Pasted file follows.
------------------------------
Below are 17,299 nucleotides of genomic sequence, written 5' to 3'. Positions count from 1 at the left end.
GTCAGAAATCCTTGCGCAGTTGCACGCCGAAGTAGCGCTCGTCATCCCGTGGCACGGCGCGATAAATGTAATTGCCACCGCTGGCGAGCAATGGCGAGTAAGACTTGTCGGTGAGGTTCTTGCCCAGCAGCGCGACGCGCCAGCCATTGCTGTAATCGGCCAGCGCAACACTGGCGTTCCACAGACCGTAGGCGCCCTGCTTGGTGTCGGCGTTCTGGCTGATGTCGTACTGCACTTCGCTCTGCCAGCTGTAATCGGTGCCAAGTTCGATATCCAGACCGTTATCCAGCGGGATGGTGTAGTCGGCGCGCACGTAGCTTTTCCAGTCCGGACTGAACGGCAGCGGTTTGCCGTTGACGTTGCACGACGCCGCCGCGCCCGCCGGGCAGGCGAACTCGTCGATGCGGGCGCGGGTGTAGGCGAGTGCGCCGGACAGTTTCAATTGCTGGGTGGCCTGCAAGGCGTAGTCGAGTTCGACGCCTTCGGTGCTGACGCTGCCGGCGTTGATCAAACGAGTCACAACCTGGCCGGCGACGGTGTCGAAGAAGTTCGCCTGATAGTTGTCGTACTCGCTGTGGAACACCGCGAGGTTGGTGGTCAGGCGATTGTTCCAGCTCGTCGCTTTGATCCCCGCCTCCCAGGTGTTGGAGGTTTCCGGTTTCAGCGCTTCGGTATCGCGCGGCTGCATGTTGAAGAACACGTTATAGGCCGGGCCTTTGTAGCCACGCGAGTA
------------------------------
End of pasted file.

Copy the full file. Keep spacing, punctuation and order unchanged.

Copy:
Below are 17,299 nucleotides of genomic sequence, written 5' to 3'. Positions count from 1 at the left end.
GTCAGAAATCCTTGCGCAGTTGCACGCCGAAGTAGCGCTCGTCATCCCGTGGCACGGCGCGATAAATGTAATTGCCACCGCTGGCGAGCAATGGCGAGTAAGACTTGTCGGTGAGGTTCTTGCCCAGCAGCGCGACGCGCCAGCCATTGCTGTAATCGGCCAGCGCAACACTGGCGTTCCACAGACCGTAGGCGCCCTGCTTGGTGTCGGCGTTCTGGCTGATGTCGTACTGCACTTCGCTCTGCCAGCTGTAATCGGTGCCAAGTTCGATATCCAGACCGTTATCCAGCGGGATGGTGTAGTCGGCGCGCACGTAGCTTTTCCAGTCCGGACTGAACGGCAGCGGTTTGCCGTTGACGTTGCACGACGCCGCCGCGCCCGCCGGGCAGGCGAACTCGTCGATGCGGGCGCGGGTGTAGGCGAGTGCGCCGGACAGTTTCAATTGCTGGGTGGCCTGCAAGGCGTAGTCGAGTTCGACGCCTTCGGTGCTGACGCTGCCGGCGTTGATCAAACGAGTCACAACCTGGCCGGCGACGGTGTCGAAGAAGTTCGCCTGATAGTTGTCGTACTCGCTGTGGAACACCGCGAGGTTGGTGGTCAGGCGATTGTTCCAGCTCGTCGCTTTGATCCCCGCCTCCCAGGTGTTGGAGGTTTCCGGTTTCAGCGCTTCGGTATCGCGCGGCTGCATGTTGAAGAACACGTTATAGGCCGGGCCTTTGTAGCCACGCGAGTA